A Tribute to Robert H. Street, AIA Emeritus

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A Tribute to Robert H. Street, AIA Emeritus

This week saw the passing of a great man who spent his life honoring and ennobling the profession of Architecture. In these few words I will attempt to pay tribute to Bob Street.

Bob was the product of an outstanding architectural lineage. His grandfather was the noted Chattanooga architect R. H. Hunt, who designed a number of notable structures including the Hamilton County Courthouse and the Second Presbyterian Church among others- all part of the Hunt Thematic District in downtown Chattanooga. Bob’s father Thomas carried on the tradition with his own practice there, and Bob and his younger brother Ed followed in this tradition of excellence.

Like so many others of the Greatest Generation, Bob’s architectural studies were interrupted by World War II, during which he participated in the liberation of Nazi Germany. He was also active in the Pacific Theater. After the war, he quietly came home, resumed his studies at Georgia Tech and began his own architectural practice in 1954. His brother Ed joined him after completing his studies at Cornell in 1960, forming the new Nashville office of Street and Street Architects.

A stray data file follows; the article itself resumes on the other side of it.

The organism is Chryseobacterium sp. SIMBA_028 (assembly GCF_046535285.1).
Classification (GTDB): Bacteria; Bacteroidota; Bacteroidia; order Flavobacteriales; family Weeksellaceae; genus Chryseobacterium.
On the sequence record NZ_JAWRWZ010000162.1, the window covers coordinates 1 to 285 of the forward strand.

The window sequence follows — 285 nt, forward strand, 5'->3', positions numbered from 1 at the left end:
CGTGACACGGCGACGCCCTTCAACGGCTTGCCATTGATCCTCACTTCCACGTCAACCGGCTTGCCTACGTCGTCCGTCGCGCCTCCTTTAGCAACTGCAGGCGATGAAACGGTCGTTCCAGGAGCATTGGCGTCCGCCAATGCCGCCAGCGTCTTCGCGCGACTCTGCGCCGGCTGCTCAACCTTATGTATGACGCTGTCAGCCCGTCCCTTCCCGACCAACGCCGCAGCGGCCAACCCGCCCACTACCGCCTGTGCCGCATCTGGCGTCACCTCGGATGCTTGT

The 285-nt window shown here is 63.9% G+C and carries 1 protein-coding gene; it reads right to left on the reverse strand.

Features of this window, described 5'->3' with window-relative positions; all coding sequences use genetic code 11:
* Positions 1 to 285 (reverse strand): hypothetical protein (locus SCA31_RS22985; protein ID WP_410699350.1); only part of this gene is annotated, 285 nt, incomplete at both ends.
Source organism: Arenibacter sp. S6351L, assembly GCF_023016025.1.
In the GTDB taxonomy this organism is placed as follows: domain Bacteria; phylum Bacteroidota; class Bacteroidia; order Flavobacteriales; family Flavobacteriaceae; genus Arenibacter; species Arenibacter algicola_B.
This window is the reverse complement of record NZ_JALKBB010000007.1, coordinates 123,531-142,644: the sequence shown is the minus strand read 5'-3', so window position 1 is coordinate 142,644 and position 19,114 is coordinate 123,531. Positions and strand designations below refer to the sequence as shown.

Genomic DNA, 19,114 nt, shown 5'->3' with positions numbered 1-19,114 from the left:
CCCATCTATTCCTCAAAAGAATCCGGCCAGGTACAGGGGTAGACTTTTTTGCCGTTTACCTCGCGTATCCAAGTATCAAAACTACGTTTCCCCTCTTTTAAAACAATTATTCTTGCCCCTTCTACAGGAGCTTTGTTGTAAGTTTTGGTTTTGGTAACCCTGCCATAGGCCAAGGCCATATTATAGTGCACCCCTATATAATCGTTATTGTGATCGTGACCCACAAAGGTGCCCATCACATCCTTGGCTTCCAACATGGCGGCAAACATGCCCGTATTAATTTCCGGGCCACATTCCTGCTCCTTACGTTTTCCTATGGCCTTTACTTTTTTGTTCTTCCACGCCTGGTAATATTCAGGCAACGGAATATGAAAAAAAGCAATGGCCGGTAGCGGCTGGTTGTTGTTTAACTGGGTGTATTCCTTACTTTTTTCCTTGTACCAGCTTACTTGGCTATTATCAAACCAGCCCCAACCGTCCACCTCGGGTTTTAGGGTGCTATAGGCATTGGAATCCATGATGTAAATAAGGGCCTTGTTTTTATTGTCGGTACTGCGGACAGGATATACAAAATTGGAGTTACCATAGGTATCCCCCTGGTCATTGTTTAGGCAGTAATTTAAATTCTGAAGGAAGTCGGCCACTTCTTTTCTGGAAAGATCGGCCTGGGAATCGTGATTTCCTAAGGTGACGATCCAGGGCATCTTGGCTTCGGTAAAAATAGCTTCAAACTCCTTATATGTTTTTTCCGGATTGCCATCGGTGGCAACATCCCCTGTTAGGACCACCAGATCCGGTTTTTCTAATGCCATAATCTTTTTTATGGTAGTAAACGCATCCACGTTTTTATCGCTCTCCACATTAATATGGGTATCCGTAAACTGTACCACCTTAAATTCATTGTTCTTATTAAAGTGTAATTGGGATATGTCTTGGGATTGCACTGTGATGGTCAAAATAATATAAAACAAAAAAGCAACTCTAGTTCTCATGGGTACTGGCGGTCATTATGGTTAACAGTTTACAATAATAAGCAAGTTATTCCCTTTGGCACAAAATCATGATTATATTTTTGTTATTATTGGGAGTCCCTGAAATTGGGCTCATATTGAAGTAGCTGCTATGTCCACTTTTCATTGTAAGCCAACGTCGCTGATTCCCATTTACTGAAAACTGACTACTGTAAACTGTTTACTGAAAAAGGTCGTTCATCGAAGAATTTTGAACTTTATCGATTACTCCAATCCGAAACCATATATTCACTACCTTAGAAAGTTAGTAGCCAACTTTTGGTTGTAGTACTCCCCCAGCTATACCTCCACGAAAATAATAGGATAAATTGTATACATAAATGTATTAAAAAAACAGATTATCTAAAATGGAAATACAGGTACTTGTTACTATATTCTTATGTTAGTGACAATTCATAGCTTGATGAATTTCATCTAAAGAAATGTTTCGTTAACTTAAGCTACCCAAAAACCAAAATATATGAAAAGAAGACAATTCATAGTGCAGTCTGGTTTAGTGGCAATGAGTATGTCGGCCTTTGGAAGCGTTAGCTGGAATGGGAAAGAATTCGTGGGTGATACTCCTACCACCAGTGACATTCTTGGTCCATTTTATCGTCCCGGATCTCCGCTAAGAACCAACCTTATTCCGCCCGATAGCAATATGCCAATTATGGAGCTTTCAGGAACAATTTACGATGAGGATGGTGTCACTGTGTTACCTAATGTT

Street and Street was a legendary firm in Nashville for 30 years, and its portfolio of work included significant commissions such as the Sarratt Student Center and Blair School of Music- and numerous other campus projects- at Vanderbilt University. The architectural community still marvels at Bob’s residence for Walter and Huldah Sharp, executed in the 1950’s but still fresh and groundbreaking today.

I was fortunate enough to join the Street and Street practice in 1983, and our firm is still powerfully influenced by its founders. We talk often here, especially with our youngest staff members, about Bob and Ed, telling stories of the way it used to be in architectural offices. Some of those stories are laced with humor. Often though, we also talk about the nobility of this profession we call Architecture, and the sense of ethics one absolutely must possess to be a truly good Architect. It is hard to imagine any better modelers of these qualities than Bob and Ed. They were both the most wonderful mentors I could have hoped for, and I will always be grateful.

It is fitting that we honor great men like Bob Street today. He so fits those qualities of his own Greatest Generation- quietly serving his country and then never talking about things I will never come close to experiencing. Then with that same sense of quiet grace, powerfully contributing to the quality of our built environment with works of architecture that still seem fresh and new today.

Bob, for everything you did for our community, for our profession, and for me: Thank you.

E. Baird Dixon, AIA